All kinds of little cakes
A fountain with melted chocolate and mangoes, grapefruit, pineapple and melon for dipping. The waiter caught us playing making it flow in different ways when we held our fruit in it too long.

It was breakfast, lunch and dinner. Maybe even for tomorrow.

Friday, February 10, 2012


Between the below freezing temperatures and the bise throwing the water out of the lake the ice in places is nearly a foot thick. I love winter...

A new meaning for throne

In our family we used to refer to the toilet as the throne. My ex considered the toilet the reading room and would often respond "one more chapter" if I knocked on the door as he used the throne.

Thus at a friend's (who will remain anonymous) I found this most throne-like throne. The friend explained when they bought the house, they found a gold toilet, sink and bathtub, that was so over the top, so kitsch, that they couldn't replace it.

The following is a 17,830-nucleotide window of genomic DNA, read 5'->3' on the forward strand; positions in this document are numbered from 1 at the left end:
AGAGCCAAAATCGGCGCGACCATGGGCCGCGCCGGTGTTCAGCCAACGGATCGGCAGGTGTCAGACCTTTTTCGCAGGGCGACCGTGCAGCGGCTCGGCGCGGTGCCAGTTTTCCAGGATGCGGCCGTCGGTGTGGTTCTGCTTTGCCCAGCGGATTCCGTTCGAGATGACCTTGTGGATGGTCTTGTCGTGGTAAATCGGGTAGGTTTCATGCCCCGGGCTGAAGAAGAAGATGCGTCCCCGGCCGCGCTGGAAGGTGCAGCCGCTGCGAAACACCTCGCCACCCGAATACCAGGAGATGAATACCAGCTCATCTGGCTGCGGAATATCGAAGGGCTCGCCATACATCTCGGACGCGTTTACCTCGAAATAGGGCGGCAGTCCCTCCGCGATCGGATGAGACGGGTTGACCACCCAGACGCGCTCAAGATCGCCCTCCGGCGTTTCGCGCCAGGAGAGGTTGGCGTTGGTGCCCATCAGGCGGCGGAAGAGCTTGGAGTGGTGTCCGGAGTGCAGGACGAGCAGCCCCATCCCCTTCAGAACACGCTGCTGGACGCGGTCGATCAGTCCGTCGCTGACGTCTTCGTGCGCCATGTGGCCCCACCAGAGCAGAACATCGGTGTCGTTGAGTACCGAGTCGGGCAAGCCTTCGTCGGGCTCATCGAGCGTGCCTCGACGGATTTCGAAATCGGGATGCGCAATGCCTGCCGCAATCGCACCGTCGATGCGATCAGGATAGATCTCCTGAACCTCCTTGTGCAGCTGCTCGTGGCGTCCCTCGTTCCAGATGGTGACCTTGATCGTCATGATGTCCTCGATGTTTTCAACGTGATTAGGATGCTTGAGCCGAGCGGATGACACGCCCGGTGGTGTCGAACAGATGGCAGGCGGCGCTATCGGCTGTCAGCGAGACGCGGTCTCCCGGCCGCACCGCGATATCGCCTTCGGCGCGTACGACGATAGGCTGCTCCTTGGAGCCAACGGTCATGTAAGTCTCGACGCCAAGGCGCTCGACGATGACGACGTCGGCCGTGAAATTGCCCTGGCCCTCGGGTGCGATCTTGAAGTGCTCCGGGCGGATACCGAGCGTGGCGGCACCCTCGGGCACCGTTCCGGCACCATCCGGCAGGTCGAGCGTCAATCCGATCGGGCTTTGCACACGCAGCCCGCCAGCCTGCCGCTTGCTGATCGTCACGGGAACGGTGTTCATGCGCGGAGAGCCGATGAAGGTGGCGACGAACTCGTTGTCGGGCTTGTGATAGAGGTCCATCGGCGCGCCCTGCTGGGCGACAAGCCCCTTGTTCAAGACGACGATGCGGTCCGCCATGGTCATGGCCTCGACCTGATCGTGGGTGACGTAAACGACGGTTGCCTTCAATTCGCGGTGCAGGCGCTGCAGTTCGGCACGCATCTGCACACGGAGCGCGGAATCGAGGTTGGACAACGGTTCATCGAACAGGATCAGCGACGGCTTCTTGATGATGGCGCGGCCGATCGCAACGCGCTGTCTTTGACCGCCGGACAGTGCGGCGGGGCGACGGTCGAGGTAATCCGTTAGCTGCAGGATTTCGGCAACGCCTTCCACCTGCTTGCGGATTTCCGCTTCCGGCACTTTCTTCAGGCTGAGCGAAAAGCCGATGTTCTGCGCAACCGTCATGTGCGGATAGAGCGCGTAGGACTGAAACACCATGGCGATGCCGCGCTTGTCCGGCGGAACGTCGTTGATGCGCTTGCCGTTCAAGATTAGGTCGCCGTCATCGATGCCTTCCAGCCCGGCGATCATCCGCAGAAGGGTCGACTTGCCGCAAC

Even the fixtures on the sink were OTT.

If I bought a house with a golden throne, I too would keep them. Only, I would try and find some kind of crown to give to guests when they used the facilities. It makes answering nature's call an experience rather than a function.

Thursday, February 09, 2012

Vienna trip

Cold, cold, cold, but wonderful. My writing mate and my housemate braved it all to visit museums, coffee houses and just talk.

We attended a concert put on by the Chinese embassy.

Our overnight train ride was complete with complimentary wine, kiwi, multi-course breakfast.

One of the Hundertwasser houses.

Hot chocolate with amaretto and chocolate truffe torte

A sign at the Hundertwasser café

Sandwich buffet. Each one cost a euro with a tiny, tiny stein of beer

The little house where we stayed.